As the container group moves downstream of flow path `F`, it enters a folding section of the machine. The blank of the container group is then subjected to an initial folding operation in which the side wall panels 7, 8 together with the securing strips 3, 4 are folded substantially vertically downwards relative to the top panel as shown schematically in FIG. 1b. This initial folding operation is accomplished by means of static fold bars only one of which 42 is shown disposed on either side of the conveyor assembly 20. Each static fold bar is forwardly and downwardly inclined so that the side panels together with securing strips 3, 4 are progressively folded downwards about fold lines 5, 6 respectively as the container group advances. The container group at position G4 is nearing the completion of this folding oeration. In a subsequent folding operation it is necessary to bring the securing strips 3, 4 of the blank into face contacting relationship with the undersides of the container flanges `f` as shown in FIG. 1c preparatory to heat-sealing the securing strips to the undersides of the flanges by means of ultrasonic welding. This subsequent folding operation is accomplished by folding blocks only one of which, 44, is shown and which are disposed on either side of the conveyor assembly 20. Each folding block 44 has a cuneiform upstream end which has an upwardly inclined ramp surface 46 increasing in height in the feed direction of the container group and thereafter a contiguous uppermost horizontal surface 48. As the container group advances, the securing strips of the blank are caused to engage the ramp surfaces of the folding blocks and the strips and their associated side panels progressively are folded about fold lines 5, 9; 6, 10 so that the securing strips are folded around and are folded into face contacting relationship with the container flanges and thereafter maintained in this folded condition by the upper horizontal surface 48 of the folding block.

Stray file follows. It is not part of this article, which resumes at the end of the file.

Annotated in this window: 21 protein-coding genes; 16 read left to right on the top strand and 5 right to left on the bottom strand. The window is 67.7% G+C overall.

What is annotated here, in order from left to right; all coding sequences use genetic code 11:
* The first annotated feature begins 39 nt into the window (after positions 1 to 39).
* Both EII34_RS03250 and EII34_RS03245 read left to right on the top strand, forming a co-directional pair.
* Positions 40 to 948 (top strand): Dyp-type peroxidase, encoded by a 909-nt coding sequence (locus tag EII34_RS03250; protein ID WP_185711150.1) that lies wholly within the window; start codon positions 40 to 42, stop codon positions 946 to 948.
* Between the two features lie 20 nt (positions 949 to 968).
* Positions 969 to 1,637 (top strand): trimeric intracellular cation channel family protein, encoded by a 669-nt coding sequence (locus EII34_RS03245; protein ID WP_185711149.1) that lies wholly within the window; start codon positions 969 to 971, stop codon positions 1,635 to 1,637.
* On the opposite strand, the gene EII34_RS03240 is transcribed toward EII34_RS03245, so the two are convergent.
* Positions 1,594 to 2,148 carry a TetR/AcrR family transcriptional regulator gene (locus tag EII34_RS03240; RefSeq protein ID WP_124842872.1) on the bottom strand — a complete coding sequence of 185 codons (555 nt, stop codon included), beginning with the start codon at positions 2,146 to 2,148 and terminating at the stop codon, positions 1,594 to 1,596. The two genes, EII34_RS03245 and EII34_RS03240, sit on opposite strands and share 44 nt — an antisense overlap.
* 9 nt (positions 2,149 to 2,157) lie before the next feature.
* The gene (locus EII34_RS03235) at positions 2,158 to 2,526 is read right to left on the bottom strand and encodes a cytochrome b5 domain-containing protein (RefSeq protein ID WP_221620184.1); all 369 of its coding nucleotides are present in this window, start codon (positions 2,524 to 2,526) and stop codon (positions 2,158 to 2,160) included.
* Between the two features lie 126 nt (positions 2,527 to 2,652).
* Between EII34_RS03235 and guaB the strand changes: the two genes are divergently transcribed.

The downstream end of the horizontal surface of folding block 44 is contiguous with an upper reach of an endless set of counterpart blocks 52 at an ultrasonic heat-sealing station. At the completion of the folding operation the container group is at position `G5` and the wrapper blank is disposed as depicted in FIG. 1c, ready for heat-sealing as shown schematically in FIG. 1d.